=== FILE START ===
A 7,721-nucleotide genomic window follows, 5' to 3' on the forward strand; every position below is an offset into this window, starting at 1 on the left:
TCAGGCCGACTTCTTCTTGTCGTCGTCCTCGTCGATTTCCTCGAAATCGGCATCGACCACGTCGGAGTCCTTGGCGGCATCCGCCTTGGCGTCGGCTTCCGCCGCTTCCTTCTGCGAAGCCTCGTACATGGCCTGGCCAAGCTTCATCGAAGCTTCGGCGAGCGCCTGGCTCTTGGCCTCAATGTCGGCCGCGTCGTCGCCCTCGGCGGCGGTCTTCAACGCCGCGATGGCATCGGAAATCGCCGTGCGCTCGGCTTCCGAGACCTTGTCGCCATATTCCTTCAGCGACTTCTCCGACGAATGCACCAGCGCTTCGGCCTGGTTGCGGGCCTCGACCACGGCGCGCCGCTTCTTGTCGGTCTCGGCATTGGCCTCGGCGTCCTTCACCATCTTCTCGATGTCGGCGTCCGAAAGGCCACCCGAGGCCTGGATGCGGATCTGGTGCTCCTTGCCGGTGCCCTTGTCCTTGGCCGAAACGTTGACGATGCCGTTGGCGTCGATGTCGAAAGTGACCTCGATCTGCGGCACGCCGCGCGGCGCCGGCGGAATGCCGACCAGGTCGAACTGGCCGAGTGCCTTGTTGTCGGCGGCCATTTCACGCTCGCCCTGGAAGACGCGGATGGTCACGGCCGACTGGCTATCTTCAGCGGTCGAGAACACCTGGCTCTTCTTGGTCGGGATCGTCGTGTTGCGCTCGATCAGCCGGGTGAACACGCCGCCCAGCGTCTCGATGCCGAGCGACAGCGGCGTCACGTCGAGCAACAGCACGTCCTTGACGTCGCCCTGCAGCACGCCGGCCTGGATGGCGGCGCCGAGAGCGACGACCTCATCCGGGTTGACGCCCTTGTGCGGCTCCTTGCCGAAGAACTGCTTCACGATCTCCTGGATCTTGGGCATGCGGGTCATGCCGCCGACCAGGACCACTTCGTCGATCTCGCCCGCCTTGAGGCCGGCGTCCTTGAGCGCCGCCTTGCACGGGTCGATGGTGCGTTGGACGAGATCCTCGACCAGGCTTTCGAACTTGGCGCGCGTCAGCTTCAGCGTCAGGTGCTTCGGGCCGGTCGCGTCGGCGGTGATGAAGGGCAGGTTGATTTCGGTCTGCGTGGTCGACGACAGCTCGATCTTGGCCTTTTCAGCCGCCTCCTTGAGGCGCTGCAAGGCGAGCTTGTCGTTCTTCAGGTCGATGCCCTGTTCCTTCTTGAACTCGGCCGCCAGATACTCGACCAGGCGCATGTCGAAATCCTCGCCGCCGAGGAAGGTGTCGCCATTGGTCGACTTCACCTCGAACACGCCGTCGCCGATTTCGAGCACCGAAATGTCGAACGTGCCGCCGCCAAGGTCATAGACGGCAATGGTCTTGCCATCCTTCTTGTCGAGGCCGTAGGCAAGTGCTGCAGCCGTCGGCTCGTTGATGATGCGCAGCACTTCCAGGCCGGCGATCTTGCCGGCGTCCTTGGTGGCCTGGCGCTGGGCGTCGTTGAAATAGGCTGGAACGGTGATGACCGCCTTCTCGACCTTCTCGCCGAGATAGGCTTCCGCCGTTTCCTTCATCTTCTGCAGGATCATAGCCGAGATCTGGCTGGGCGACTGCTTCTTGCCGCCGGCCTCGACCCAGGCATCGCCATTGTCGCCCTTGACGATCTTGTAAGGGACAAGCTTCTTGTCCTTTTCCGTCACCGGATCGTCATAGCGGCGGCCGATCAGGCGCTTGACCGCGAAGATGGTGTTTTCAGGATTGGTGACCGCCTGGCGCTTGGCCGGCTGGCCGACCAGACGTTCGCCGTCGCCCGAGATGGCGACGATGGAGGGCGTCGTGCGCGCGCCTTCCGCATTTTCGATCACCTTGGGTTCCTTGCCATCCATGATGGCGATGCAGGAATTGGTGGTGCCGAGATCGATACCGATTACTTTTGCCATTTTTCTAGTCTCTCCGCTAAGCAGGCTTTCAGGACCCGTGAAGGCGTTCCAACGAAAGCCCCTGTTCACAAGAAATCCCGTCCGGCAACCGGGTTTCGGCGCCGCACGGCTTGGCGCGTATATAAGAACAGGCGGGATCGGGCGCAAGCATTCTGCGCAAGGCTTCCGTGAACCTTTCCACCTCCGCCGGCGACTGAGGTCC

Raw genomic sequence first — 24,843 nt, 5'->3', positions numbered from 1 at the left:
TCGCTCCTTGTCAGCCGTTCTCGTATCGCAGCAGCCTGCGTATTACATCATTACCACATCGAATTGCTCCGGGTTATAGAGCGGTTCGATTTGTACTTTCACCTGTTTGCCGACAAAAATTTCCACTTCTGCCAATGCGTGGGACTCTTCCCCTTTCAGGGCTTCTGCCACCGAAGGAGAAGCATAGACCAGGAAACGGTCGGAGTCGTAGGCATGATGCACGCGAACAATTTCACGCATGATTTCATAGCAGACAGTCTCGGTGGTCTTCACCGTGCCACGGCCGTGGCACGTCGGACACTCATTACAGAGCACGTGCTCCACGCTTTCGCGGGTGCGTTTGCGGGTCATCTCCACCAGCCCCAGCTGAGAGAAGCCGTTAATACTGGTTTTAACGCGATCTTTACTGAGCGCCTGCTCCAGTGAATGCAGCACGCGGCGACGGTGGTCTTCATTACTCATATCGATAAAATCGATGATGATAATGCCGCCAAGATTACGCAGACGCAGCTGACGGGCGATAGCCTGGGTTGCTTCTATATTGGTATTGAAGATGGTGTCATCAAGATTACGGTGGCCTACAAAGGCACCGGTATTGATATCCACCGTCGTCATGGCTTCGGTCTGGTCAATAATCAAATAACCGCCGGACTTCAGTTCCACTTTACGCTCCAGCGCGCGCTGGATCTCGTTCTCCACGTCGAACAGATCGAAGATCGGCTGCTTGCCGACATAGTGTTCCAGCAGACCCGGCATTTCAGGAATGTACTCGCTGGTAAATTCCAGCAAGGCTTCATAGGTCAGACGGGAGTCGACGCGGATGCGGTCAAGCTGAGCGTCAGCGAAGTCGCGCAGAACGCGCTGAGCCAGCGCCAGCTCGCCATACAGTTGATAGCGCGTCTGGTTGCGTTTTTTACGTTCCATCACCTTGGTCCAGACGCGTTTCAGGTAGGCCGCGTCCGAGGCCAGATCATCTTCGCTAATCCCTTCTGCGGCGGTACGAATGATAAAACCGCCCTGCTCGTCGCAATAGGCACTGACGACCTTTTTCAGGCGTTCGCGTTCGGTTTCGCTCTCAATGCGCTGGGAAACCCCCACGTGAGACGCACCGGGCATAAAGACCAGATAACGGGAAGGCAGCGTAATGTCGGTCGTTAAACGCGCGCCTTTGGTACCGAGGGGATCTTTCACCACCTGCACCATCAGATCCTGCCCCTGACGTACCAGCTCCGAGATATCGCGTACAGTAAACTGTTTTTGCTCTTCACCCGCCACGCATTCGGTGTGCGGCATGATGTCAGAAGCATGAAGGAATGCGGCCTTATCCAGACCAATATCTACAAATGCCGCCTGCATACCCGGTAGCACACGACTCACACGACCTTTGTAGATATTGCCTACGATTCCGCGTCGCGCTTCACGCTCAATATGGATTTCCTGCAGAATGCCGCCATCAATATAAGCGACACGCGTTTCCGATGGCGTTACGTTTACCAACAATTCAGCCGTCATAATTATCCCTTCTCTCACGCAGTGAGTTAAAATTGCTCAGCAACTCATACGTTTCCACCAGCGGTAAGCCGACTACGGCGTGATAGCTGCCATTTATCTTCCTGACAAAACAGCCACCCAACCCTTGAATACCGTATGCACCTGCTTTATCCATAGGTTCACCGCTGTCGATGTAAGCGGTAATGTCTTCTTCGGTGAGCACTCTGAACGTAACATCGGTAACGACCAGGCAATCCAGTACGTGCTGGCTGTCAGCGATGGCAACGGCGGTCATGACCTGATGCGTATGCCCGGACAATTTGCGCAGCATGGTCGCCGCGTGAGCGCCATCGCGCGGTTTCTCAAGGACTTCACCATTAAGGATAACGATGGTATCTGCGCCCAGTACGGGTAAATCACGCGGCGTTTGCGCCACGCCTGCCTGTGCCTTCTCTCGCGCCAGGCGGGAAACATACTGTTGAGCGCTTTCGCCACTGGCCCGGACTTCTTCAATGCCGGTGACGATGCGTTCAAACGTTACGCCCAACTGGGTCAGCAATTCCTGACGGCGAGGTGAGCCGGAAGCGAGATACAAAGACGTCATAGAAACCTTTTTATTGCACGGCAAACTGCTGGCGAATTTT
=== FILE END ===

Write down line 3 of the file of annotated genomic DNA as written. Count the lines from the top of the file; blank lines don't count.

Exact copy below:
Raw genomic sequence first — 24,843 nt, 5'->3', positions numbered from 1 at the left: